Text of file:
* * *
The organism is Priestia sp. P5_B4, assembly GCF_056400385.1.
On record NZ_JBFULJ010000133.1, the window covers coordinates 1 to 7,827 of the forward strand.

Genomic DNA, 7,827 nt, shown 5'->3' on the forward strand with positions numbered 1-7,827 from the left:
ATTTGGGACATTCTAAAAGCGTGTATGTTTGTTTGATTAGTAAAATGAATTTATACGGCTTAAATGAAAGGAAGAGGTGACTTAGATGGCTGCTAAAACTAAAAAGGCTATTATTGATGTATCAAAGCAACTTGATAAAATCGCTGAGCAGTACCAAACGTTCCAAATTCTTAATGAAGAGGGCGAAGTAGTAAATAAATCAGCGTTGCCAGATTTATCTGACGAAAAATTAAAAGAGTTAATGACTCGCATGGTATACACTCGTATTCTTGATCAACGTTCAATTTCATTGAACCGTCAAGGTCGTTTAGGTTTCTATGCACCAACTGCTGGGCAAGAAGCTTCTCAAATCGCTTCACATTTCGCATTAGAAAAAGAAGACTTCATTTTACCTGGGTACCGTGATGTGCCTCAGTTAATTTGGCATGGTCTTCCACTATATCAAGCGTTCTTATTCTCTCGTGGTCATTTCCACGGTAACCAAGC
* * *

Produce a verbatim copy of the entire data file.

The organism is Priestia sp. P5_B4, assembly GCF_056400385.1.
On record NZ_JBFULJ010000133.1, the window covers coordinates 1 to 7,827 of the forward strand.

Genomic DNA, 7,827 nt, shown 5'->3' on the forward strand with positions numbered 1-7,827 from the left:
ATTTGGGACATTCTAAAAGCGTGTATGTTTGTTTGATTAGTAAAATGAATTTATACGGCTTAAATGAAAGGAAGAGGTGACTTAGATGGCTGCTAAAACTAAAAAGGCTATTATTGATGTATCAAAGCAACTTGATAAAATCGCTGAGCAGTACCAAACGTTCCAAATTCTTAATGAAGAGGGCGAAGTAGTAAATAAATCAGCGTTGCCAGATTTATCTGACGAAAAATTAAAAGAGTTAATGACTCGCATGGTATACACTCGTATTCTTGATCAACGTTCAATTTCATTGAACCGTCAAGGTCGTTTAGGTTTCTATGCACCAACTGCTGGGCAAGAAGCTTCTCAAATCGCTTCACATTTCGCATTAGAAAAAGAAGACTTCATTTTACCTGGGTACCGTGATGTGCCTCAGTTAATTTGGCATGGTCTTCCACTATATCAAGCGTTCTTATTCTCTCGTGGTCATTTCCACGGTAACCAAGC